There was a distinct moment when Alt-J took the stage this past Tuesday night at Glasslands. Simultaneously there was a heightened air of excitement and energy, coupled with an extremely odorous aroma – the kind left hanging in the air after a rowdy punk show. While my nostrils were momentarily accosted, I knew Alt-J was about to perform for the first time in Brooklyn and from that point I turned off my sense of smell and let my eyes and ears do the experiencing. Totally worth it.
This was a show I had been looking forward to for a while, ever since I head “Breezeblocks” on a MS MR mixtape a few months ago. I soon discovered Alt-J is in a new musical genre that’s recently been made up, known as ‘indietelligent.’ Whether that makes you snort in amusement or tilt your head in curiosity, it’s actually pretty accurate. Alt-J, who take their name from the computer keyboard key combination that creates a triangle, a mathematical symbol to show change, makes music that’s hard to box into a category, but it’s indie, and it sounds fresh, interesting, and smart. Ironically, “Breezeblocks” may actually be one of their more simple songs musically, but it’s easily their most popular. They played all the hits off their album, Awesome Wave, like “Tessellate” with the awesomely catchy yet so simple bassline, “Something Good” with the really good drum beat, “Dissolve Me,” “Fitzpleasure,” and a secret track off the album, “Handmade.” But as soon as the band went into “Breezeblocks” after a quick guitar solo interlude, the intelligent indie fringe kids went from calm respectfulness to serious raucous. ‘
It’s also quite possible that much of this energy stemmed from a slow buildup that the lads created from their first note. Drummer Thom Green was solid behind his set, laying low but strong with his hits, using bongos and other percussive accoutrements that are a huge part of the uniqueness of their sound. Guitarist/bassist/vocalist/all around auxiliary man Gwil finger tapped, finger cymbal clapped, and enhanced everything they did. Front man Joe Newman, well, no one has a voice quite like him, and his delivery and expression of the lyrics is definitely integral to setting them apart from anything else, along with the on-point harmonies of Buddy Holly (Gus Unger-Hamilton) over there on keys and xylophone. Him and Newman pulled off a sweet little a cappella together for a few verses, and as a whole, Alt-J pulled off flawlessly what they created in the studio. There’s no hidden magic, these sounds are actually happening. By the end of their set, they had kids holding up the Alt-J gang sign of a triangle and applauding in appreciation, and it was much deserved.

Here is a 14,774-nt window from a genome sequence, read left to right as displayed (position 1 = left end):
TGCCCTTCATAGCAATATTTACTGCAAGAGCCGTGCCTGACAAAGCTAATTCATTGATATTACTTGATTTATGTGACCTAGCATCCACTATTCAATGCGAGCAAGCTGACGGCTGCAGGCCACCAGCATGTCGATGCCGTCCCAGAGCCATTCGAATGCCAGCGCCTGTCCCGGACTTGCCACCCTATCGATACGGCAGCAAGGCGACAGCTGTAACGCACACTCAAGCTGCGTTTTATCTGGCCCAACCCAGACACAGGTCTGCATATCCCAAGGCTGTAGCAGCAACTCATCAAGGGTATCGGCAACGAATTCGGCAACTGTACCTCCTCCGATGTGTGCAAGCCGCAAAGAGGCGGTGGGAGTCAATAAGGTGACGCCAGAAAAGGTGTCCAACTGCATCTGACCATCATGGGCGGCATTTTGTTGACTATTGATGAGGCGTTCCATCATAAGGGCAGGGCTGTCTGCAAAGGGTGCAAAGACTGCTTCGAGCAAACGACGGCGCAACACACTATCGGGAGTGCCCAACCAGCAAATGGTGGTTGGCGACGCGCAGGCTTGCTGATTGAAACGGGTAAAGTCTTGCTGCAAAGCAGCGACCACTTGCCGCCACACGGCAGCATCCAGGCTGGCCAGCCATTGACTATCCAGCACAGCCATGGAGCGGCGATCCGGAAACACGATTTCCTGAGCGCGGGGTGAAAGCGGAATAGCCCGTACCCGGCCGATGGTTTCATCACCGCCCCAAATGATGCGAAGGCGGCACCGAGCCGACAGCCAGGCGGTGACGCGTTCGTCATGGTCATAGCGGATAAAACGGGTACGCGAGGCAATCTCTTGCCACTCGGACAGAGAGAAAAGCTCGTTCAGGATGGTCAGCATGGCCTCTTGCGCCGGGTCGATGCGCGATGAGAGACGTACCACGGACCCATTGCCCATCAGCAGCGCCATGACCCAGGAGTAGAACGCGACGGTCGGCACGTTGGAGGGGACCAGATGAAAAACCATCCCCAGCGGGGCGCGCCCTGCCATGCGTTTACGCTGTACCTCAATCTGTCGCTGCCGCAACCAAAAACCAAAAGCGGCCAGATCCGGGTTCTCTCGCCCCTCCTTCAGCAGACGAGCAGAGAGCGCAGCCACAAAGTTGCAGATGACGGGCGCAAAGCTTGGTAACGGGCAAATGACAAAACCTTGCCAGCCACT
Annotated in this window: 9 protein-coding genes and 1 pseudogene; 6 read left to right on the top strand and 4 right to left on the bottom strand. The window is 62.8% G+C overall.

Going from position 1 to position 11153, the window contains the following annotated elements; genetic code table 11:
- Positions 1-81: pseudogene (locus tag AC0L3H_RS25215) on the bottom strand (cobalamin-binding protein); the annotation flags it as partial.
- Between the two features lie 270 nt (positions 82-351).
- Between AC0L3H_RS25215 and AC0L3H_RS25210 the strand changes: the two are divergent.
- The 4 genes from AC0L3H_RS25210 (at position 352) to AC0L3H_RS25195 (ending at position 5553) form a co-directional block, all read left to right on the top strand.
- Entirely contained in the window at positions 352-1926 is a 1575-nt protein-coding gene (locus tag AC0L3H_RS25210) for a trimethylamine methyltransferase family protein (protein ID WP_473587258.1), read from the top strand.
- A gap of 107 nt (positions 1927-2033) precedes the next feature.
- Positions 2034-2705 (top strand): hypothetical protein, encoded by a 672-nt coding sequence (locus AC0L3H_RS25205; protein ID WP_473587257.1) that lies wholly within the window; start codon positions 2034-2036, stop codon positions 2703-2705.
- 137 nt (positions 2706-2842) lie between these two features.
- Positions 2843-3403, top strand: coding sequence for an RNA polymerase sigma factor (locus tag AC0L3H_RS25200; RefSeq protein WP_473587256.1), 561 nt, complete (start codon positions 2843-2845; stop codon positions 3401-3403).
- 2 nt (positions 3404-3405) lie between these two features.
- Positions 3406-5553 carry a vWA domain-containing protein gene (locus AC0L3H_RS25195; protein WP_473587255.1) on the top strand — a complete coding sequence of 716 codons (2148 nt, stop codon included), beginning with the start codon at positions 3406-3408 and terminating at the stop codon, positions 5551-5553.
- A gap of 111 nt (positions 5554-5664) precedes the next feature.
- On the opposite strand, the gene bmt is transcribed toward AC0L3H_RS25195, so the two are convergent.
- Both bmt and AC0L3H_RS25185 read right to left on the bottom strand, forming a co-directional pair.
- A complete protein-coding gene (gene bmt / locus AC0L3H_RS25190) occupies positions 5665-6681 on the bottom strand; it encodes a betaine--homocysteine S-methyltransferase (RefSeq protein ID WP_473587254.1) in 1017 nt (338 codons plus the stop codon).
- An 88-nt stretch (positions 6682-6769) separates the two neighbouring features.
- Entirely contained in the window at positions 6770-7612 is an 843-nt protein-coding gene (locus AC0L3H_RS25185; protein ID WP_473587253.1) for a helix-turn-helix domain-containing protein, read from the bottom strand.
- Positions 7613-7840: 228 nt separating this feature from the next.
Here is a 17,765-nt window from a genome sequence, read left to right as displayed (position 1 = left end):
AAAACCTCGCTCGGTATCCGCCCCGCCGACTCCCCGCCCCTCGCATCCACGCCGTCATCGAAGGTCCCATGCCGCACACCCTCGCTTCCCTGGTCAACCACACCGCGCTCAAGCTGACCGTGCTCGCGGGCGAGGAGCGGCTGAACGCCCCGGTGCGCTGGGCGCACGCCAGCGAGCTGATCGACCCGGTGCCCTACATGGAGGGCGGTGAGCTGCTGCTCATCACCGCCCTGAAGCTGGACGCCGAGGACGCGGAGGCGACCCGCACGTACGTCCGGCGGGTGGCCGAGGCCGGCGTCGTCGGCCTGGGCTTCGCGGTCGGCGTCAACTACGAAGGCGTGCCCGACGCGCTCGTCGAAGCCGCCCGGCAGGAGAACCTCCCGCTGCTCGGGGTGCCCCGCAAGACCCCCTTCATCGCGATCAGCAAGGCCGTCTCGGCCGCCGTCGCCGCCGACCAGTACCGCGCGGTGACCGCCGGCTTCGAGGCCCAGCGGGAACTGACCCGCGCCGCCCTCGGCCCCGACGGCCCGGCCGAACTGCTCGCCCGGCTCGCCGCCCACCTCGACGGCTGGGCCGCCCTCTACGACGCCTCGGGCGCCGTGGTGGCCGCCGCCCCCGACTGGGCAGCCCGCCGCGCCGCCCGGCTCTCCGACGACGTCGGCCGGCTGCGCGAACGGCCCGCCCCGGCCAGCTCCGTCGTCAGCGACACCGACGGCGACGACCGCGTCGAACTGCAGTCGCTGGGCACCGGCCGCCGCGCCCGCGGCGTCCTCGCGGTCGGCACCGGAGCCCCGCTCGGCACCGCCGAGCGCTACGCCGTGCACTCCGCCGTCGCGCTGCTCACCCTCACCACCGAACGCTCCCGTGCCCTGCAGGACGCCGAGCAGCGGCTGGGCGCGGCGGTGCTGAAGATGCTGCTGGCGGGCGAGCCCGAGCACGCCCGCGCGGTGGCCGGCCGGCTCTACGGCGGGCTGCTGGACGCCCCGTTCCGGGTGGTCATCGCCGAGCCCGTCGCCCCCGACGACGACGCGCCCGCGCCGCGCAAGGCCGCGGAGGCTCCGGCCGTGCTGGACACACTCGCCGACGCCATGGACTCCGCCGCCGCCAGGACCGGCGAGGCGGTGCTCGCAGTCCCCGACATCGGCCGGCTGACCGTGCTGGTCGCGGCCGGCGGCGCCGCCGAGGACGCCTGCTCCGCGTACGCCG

Brooklyn-based Mon Khmer was befitting for sharing the bill, as they combine several musical genres, and combine them well. They’re a tight-knit ensemble who combine math rock elements of polyrhythms, tempo changes, offbeat up strums, and fingerpicked melodies that can get heavy then go melodic, and have a tendency to lead up to darkly brilliant climaxes.
SoftSpot, also Brooklyn-based, was the show opener, and had their own musical angle that combined the classical opera-trained vocals of bassist Sarah Kinlaw along with punk dirge and melodic shoegaze. Think something along the lines of a Portishead and Sonic Youth mashup. This is a band to watch.
Alt-J have shows lined up until infinity, or at least until January of next year. That includes several European festivals coming up, as well as a return to the States, and even more specifically, Bowery Ballroom in NYC on September 12. Anyone who missed out on tix this time around, here’s your second chance. View the complete list of dates and find tickets on the band’s tour page. No more shows for Mon Khmer, but they are releasing a new EP on iTunes, so tune into their Facebook for news and updates. SoftSpot have no further tour info listed either, so again stay tuned by stalking the BookFace.